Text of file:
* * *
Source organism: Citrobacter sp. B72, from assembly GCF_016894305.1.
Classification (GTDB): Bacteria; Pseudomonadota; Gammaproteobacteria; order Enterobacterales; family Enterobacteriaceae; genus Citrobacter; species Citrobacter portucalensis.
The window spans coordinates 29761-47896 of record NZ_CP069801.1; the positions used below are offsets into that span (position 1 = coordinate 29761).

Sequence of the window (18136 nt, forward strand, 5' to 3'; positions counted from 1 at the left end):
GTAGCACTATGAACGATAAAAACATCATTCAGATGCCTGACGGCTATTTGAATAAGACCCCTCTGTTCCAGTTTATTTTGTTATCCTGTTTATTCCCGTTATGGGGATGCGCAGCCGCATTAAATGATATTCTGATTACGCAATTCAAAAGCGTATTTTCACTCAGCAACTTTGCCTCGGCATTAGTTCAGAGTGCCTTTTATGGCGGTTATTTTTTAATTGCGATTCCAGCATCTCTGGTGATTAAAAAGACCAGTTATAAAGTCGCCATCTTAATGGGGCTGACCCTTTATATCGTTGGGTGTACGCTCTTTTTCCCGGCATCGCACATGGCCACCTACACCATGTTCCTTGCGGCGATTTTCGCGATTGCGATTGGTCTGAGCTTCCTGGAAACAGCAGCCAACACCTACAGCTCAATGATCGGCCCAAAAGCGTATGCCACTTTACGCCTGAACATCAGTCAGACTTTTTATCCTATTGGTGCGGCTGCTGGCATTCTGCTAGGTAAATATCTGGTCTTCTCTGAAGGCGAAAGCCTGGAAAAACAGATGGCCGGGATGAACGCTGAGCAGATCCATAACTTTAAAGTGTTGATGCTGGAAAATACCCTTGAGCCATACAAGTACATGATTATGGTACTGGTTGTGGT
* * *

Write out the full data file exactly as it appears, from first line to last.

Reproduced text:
Source organism: Citrobacter sp. B72, from assembly GCF_016894305.1.
Classification (GTDB): Bacteria; Pseudomonadota; Gammaproteobacteria; order Enterobacterales; family Enterobacteriaceae; genus Citrobacter; species Citrobacter portucalensis.
The window spans coordinates 29761-47896 of record NZ_CP069801.1; the positions used below are offsets into that span (position 1 = coordinate 29761).

Sequence of the window (18136 nt, forward strand, 5' to 3'; positions counted from 1 at the left end):
GTAGCACTATGAACGATAAAAACATCATTCAGATGCCTGACGGCTATTTGAATAAGACCCCTCTGTTCCAGTTTATTTTGTTATCCTGTTTATTCCCGTTATGGGGATGCGCAGCCGCATTAAATGATATTCTGATTACGCAATTCAAAAGCGTATTTTCACTCAGCAACTTTGCCTCGGCATTAGTTCAGAGTGCCTTTTATGGCGGTTATTTTTTAATTGCGATTCCAGCATCTCTGGTGATTAAAAAGACCAGTTATAAAGTCGCCATCTTAATGGGGCTGACCCTTTATATCGTTGGGTGTACGCTCTTTTTCCCGGCATCGCACATGGCCACCTACACCATGTTCCTTGCGGCGATTTTCGCGATTGCGATTGGTCTGAGCTTCCTGGAAACAGCAGCCAACACCTACAGCTCAATGATCGGCCCAAAAGCGTATGCCACTTTACGCCTGAACATCAGTCAGACTTTTTATCCTATTGGTGCGGCTGCTGGCATTCTGCTAGGTAAATATCTGGTCTTCTCTGAAGGCGAAAGCCTGGAAAAACAGATGGCCGGGATGAACGCTGAGCAGATCCATAACTTTAAAGTGTTGATGCTGGAAAATACCCTTGAGCCATACAAGTACATGATTATGGTACTGGTTGTGGT